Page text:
ARE YOU HOMELESS, SOFA SURFING OR AT RISK?

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Catherine's story

After struggling with homelessness and experiencing mental health problems, Catherine took control of her life.

Now she’s in a safe place of her own, growing in confidence and determined to help others.

a traumatic childhood

Catherine had a normal family life until she was eight, when the relationship with her dad became extremely volatile. It got to the point where the violence and chaos in the house became unbearable.

"My dad used to drag me up the stairs by my hair. He'd do really weird things like lock me out of the kitchen so I couldn't go and make myself something to eat," Catherine recalls.

"He used to call me pathetic, call me fat and say that I wasn't getting anywhere."

Because of the abuse, Catherine developed an eating disorder. She ended up in hospital on many occasions.

Catherine started to struggle to cope with the outside world. Wanting to escape, she started drinking, taking drugs, and hanging around with the wrong people.

With nowhere to go, Catherine turned to sofa surfing with strangers or sleeping on the streets. Catherine fell into abusive relationships, staying with men who were controlling and violent.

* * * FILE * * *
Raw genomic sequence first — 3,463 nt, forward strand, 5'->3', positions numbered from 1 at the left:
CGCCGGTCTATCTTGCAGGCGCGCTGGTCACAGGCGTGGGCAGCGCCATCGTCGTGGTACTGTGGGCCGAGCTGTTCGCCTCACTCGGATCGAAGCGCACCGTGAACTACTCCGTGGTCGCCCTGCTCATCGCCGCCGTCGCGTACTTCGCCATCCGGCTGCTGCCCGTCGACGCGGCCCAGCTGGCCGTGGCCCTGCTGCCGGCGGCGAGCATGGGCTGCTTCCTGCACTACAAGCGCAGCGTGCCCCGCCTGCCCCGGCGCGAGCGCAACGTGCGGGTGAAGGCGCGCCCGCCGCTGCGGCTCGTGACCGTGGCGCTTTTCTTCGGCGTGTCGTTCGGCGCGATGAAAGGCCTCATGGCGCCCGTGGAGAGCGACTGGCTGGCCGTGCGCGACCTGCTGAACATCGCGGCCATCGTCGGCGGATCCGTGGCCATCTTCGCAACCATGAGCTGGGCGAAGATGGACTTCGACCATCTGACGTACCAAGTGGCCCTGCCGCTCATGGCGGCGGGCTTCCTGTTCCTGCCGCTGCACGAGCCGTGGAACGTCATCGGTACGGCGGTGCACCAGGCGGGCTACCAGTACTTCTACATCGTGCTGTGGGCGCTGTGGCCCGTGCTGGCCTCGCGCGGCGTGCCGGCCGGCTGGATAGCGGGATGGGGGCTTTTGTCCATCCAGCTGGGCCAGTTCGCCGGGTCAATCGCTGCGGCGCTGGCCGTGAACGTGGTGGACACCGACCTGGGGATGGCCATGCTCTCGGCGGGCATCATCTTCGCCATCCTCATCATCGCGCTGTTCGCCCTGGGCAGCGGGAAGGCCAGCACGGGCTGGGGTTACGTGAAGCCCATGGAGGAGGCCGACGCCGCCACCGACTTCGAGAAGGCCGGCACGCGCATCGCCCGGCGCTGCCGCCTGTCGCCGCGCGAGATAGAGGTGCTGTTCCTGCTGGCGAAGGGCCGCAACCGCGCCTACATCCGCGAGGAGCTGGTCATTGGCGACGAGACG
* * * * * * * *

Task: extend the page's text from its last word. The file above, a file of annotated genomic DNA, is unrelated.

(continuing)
"Sofa surfing isn't nice. You're constantly on edge. You feel like a huge burden because you've got no money, you've got nothing to offer them back," says Catherine.

"Your self-worth becomes even lower than what it was before. You're dehumanised."

"I never thought, me, a homeless girl could do the things I've done"

Everything changed when Catherine came to Centrepoint.

Thanks to the strong relationship with her support worker Lorna, Catherine felt like she had a safe home where she could start to recover.

"Lorna and the other support workers at Centrepoint were amazing, says Catherine.

"They sorted out my money and paperwork, took me to the doctor, referred me to a mental health specialist and helped me kick the booze."

Knowing she had a passion for writing, Lorna helped to find some incredible opportunities for Catherine. Soon she was writing about her experience of homelessness and mental health for famous newspapers and websites. She even appeared on Channel 4 to give her opinion on the state of the nation's mental health.

Now Catherine is living in her own place and planning her next steps in life.

"I never thought, me, a homeless girl, could do the things I've done," she says. "I want to go into schools and tell kids all about homelessness and mental health. I want to tell them young people on the streets are living in total chaos," she says.

"They need more than a room. They need someone to give them their self-esteem back. It's all about supporting the individual to have a future."

Catherine, a Centrepoint young person, with her Lorna, her support worker.

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